The fact that the Board now has this EL in place means the Board retains the right to change the EL – and thus influence changes to companion Administrative Policies – should the EL result in unintended consequences for our innovation schools. 

2. We commit to evaluate the impact of the EL on each of our innovation schools now, in preparation for the Board’s vote on the innovation plans, which will happen next school year. 

Due to DPS’s “Pause and Reflect” around innovation and the State’s “Pause and Reflect,” our innovation schools have not had the opportunity to go through the innovation renewal process since prior to COVID. Most will thus go through renewal next school year. Leading up to this will be an additional, important juncture at which the two of us can raise up to the entire Board changes that may be needed to the EL. 

We have received assurances from District staff that, with some exceptions, innovation schools will be able to continue implementing their innovation plans under the new EL. Although the Board is still working to create shared understandings of technical aspects of policy governance and how we want to practice policy governance as a body, in this moment, we want to be transparent about two expectations we hold:

  1. We expect the DCTA to show up as a cooperative partner as they have promised to, in order to resolve unique challenges that innovation schools may encounter.

  2. We expect District staff to locate third-way solutions with innovation schools where unique challenges may exist.

3. We commit to use our Board seats and our voices at that table to ensure the Board grounds future behavior in the principle of “community-led, District-supported.”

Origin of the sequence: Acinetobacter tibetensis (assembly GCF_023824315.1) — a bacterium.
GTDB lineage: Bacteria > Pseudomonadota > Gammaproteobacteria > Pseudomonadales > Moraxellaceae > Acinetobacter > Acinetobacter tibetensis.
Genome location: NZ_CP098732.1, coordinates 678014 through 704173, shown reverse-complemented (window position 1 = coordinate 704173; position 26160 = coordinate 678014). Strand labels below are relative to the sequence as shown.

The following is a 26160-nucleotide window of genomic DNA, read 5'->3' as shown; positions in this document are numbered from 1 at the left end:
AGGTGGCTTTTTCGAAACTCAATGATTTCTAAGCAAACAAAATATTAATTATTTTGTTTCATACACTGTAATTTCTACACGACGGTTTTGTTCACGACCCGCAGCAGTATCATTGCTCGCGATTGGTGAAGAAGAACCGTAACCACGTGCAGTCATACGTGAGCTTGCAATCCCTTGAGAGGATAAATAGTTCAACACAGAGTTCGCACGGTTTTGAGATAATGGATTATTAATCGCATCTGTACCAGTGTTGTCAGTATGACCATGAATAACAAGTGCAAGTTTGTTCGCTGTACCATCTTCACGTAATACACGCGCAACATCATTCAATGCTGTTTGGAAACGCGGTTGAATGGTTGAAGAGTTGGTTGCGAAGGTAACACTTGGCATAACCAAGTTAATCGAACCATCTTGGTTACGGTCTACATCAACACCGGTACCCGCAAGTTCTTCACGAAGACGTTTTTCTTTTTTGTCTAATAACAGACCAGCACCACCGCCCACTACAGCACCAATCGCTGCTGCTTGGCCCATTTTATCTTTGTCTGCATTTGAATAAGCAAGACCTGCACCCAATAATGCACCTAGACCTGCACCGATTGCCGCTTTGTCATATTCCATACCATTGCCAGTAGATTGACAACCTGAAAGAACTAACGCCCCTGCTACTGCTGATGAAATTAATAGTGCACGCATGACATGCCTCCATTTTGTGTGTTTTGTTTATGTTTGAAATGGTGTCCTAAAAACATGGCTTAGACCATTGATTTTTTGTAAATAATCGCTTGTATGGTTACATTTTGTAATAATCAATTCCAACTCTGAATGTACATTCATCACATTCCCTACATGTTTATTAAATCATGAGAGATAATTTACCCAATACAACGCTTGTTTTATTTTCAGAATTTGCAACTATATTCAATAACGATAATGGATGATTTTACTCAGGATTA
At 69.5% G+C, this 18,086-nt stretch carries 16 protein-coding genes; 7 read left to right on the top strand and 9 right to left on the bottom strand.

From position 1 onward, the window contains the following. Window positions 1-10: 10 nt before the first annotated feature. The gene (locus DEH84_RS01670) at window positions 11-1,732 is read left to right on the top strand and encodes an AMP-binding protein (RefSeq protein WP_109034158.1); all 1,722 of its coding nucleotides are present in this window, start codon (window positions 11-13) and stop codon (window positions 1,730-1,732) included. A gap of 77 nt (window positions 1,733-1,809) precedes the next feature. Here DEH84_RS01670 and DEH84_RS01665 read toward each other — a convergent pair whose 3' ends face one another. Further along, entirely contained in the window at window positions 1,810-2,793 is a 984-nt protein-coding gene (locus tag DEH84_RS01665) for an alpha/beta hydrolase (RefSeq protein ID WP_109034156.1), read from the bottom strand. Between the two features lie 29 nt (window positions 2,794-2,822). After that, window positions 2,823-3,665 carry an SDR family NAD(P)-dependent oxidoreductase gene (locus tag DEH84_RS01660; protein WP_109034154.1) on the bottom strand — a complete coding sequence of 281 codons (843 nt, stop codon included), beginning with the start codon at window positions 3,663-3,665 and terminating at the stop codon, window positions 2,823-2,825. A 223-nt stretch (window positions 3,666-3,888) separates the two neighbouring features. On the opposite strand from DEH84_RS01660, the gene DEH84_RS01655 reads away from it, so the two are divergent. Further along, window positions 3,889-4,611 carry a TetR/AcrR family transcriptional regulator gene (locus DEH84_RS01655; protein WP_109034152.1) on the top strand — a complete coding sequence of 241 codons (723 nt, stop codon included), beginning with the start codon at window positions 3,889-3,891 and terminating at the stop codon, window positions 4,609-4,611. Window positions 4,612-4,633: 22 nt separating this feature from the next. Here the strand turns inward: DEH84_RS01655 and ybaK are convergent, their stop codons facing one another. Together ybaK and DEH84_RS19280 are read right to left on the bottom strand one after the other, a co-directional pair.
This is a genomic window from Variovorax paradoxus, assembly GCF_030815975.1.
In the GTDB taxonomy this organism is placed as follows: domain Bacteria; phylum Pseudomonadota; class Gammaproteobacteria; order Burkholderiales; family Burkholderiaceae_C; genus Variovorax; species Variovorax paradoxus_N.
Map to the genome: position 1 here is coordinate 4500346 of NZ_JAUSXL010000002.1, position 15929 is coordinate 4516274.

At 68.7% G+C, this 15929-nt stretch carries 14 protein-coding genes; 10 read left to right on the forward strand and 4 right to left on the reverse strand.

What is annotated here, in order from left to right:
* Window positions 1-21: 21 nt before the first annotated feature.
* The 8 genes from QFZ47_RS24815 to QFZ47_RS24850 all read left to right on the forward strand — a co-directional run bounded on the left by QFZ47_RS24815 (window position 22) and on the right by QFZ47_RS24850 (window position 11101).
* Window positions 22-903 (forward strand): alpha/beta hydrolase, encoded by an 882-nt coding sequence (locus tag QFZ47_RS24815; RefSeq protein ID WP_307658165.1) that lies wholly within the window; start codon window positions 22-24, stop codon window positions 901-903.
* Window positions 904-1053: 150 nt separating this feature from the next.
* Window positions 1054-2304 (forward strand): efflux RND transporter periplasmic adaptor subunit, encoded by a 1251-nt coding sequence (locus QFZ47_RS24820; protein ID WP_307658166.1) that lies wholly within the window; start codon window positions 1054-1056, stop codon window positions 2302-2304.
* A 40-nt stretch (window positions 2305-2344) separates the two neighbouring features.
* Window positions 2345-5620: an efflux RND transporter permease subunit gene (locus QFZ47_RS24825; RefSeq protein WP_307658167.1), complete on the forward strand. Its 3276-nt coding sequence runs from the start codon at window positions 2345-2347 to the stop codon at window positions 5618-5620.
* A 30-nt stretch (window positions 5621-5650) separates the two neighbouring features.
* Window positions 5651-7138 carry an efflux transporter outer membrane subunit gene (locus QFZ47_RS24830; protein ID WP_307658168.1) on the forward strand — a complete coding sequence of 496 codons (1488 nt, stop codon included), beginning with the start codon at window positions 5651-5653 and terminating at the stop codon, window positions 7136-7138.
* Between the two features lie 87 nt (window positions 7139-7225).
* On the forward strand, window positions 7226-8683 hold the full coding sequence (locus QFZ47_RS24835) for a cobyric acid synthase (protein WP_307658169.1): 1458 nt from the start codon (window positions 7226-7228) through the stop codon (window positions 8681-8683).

Under policy governance, our opportunity to do this is through work the Board already has begun around the conversation regarding “community linkage.” The two of us will do everything we can to ensure that the community linkage framework the Board ultimately adopts will protect against Board behavior that does to, rather than with.

We honor all of our colleagues’ votes. However, we specifically want to lift up Vice-President Anderson and Secretary Quattlebaum who voted “no” on the EL. We both honor that their votes of dissent further codified in the public record the concerns we all heard from so many regarding the process. We appreciate the time they have taken to engage in conversations with each of us since the vote, and we thank them for their willingness to work with both of us on this issue.

Finally, we recognize that this joint public statement cannot and will not, by itself, undo the harm caused. In DPS, we embrace restorative justice as a fundamental practice in our schools. Essential to that practice is repairing relationships, which necessarily requires two-way dialogue. 

For school communities who might want to take that step with us, we commit to show up with you. We will, to paraphrase Jewish activist and author Marge Piercy, come with empty hands to those we have harmed and seek to make amends in ways that are meaningful to you. It is our mutual hope that we might ultimately restore relationships and locate pathways that bridge divides and help us move forward, together.

Scott Esserman

At-Large Director & Treasurer, DPS Board of Education

Dr. Carrie Olson

District 3 Director, DPS Board of Education